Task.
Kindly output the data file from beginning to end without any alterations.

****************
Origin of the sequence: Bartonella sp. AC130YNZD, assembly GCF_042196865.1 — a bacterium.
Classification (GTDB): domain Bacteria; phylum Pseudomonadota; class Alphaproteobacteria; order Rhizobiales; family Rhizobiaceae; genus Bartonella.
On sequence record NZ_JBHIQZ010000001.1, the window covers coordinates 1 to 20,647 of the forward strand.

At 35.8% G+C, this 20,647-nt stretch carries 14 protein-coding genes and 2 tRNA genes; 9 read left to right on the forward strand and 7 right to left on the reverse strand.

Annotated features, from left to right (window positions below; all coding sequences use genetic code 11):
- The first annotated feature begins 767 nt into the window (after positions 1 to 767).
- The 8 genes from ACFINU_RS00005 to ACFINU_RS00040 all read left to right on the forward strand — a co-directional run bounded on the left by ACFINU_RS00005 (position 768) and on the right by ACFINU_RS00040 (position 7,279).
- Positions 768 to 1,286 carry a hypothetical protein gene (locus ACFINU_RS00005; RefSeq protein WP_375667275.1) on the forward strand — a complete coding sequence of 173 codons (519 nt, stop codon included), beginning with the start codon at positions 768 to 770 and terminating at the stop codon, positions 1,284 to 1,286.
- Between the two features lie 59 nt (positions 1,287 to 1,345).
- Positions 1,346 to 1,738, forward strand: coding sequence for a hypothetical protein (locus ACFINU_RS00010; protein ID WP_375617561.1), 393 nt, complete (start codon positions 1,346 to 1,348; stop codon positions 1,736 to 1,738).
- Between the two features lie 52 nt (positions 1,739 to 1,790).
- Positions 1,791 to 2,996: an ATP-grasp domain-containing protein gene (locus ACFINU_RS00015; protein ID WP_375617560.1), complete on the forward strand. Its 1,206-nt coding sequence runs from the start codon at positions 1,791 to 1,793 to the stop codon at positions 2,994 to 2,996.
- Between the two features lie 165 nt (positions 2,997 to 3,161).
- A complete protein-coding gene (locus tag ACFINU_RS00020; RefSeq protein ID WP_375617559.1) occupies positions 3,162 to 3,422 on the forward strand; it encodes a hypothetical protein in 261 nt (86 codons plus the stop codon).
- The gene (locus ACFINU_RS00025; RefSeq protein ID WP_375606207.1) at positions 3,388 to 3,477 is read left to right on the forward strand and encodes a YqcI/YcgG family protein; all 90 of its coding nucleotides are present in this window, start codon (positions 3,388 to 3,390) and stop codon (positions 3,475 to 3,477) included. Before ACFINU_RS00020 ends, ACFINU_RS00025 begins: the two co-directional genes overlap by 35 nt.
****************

Origin of the sequence: Bartonella sp. AC130YNZD, assembly GCF_042196865.1 — a bacterium.
Classification (GTDB): domain Bacteria; phylum Pseudomonadota; class Alphaproteobacteria; order Rhizobiales; family Rhizobiaceae; genus Bartonella.
On sequence record NZ_JBHIQZ010000001.1, the window covers coordinates 1 to 20,647 of the forward strand.

At 35.8% G+C, this 20,647-nt stretch carries 14 protein-coding genes and 2 tRNA genes; 9 read left to right on the forward strand and 7 right to left on the reverse strand.

Annotated features, from left to right (window positions below; all coding sequences use genetic code 11):
- The first annotated feature begins 767 nt into the window (after positions 1 to 767).
- The 8 genes from ACFINU_RS00005 to ACFINU_RS00040 all read left to right on the forward strand — a co-directional run bounded on the left by ACFINU_RS00005 (position 768) and on the right by ACFINU_RS00040 (position 7,279).
- Positions 768 to 1,286 carry a hypothetical protein gene (locus ACFINU_RS00005; RefSeq protein WP_375667275.1) on the forward strand — a complete coding sequence of 173 codons (519 nt, stop codon included), beginning with the start codon at positions 768 to 770 and terminating at the stop codon, positions 1,284 to 1,286.
- Between the two features lie 59 nt (positions 1,287 to 1,345).
- Positions 1,346 to 1,738, forward strand: coding sequence for a hypothetical protein (locus ACFINU_RS00010; protein ID WP_375617561.1), 393 nt, complete (start codon positions 1,346 to 1,348; stop codon positions 1,736 to 1,738).
- Between the two features lie 52 nt (positions 1,739 to 1,790).
- Positions 1,791 to 2,996: an ATP-grasp domain-containing protein gene (locus ACFINU_RS00015; protein ID WP_375617560.1), complete on the forward strand. Its 1,206-nt coding sequence runs from the start codon at positions 1,791 to 1,793 to the stop codon at positions 2,994 to 2,996.
- Between the two features lie 165 nt (positions 2,997 to 3,161).
- A complete protein-coding gene (locus tag ACFINU_RS00020; RefSeq protein ID WP_375617559.1) occupies positions 3,162 to 3,422 on the forward strand; it encodes a hypothetical protein in 261 nt (86 codons plus the stop codon).
- The gene (locus ACFINU_RS00025; RefSeq protein ID WP_375606207.1) at positions 3,388 to 3,477 is read left to right on the forward strand and encodes a YqcI/YcgG family protein; all 90 of its coding nucleotides are present in this window, start codon (positions 3,388 to 3,390) and stop codon (positions 3,475 to 3,477) included. Before ACFINU_RS00020 ends, ACFINU_RS00025 begins: the two co-directional genes overlap by 35 nt.